We have made the findings we were directed to make by the Circuit Court under its questions one and two. With respect to question three, a finding of fact has been made which relates to that question. A finding has been made to the effect, in general, that petitioner's payment had some relation to the agreements made by Abraham Levitt, and that the amount of $65,000 had some relation to the total consideration received by Edelman in the entire settlement. This finding is based upon respondent's evidence, which was not seriously questioned or denied by petitioner. We are obliged to express the view that we believe that the testimony of petitioner's witnesses to the effect that the sum in question was paid for no other reason than to obtain releases and a settlement of the threatened litigation is not entirely accurate, and that it does not reveal all of the reasons that entered into petitioner's agreement to contribute $65,000 to the settlement. The testimony for petitioner is that the amount was arrived at by a process of ‘bargaining.‘ We believe that is true, but that the bargaining involved the agreements of Abraham Levitt and the arrangements affecting Babylon Harbor, Inc., as well as the payment of cash by petitioner.
The record in this proceeding does not support a finding of fact that petitioner's officers ‘were not in the least troubled as to the possible success of the suit.‘ Petitioner's president testified under a deposition that he went on ‘the theory that you can lose any kind of a case ‘ (p. 16 of the deposition), and Gustave Simons, petitioner's attorney, testified that he could not guarantee that Edelman would not succeed eventually ‘because there have been similar cases that were very much like that where very competent counsel have been very much surprised on both sides‘ (p. 88 transcript of original hearing). The additional evidence received at the hearing under the mandate shows that petitioner and Abraham and William Levitt had agreed to pay Edelman $65,000 on March 23, 1939. Thereafter, other considerations appear to have reopened the negotiations, and finally on November 10, 1939, Edelman's attorney advised petitioner that he had ‘patiently negotiated the matter‘ and that unless it could be ‘amicably disposed of‘ and the damage claims of his clients satisfied, an action in equity would be commenced. Upon the entire record it has been found that petitioner was not entirely confident that any suit which Edelman might bring could not succeed.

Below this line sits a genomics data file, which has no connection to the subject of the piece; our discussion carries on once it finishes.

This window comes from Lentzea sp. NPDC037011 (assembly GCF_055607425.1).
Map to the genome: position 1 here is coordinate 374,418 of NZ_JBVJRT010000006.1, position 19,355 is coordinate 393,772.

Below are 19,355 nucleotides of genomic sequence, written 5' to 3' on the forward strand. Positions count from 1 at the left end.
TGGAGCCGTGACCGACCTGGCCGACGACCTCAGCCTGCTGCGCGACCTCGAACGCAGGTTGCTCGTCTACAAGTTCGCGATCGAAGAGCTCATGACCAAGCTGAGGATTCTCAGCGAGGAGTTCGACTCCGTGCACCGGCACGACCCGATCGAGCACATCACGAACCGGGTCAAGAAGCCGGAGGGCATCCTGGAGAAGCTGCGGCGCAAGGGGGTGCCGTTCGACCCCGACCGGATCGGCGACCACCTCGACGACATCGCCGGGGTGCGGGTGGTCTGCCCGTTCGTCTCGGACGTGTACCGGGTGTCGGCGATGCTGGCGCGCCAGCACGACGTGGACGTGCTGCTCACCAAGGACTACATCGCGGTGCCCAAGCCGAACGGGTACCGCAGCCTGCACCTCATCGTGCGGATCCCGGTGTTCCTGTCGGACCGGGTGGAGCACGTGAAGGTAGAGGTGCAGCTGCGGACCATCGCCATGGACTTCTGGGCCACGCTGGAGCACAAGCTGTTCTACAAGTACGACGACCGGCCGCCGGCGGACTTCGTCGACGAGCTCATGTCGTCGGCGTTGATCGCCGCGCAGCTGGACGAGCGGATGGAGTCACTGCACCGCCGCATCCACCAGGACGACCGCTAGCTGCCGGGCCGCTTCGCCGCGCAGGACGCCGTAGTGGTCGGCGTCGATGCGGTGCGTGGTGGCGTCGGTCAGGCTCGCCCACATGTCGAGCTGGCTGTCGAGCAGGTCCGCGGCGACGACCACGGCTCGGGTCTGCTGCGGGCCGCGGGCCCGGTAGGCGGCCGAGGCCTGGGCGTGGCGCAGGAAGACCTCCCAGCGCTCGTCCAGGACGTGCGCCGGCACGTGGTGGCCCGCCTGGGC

We have endeavored to make some finding of fact under question three which would come closer to the type of answer which the question requires, but that is impossible because of the new evidence which has been received. There is no evidence relating to any estimate in dollars of the costs of defending the threatened litigation or of the costs of the damages which petitioner's officers and directors feared. We believe that the amount which a ‘reasonable person‘ standing in petitioner's position would have thought should be paid in cash in working out the settlement would depend upon the knowledge which the ‘reasonable man‘ had of all of the negotiations and all of the consideration which was to pass in the entire settlement. We have considered the question, and complied with the Circuit Court's direction to us, as far as can be done.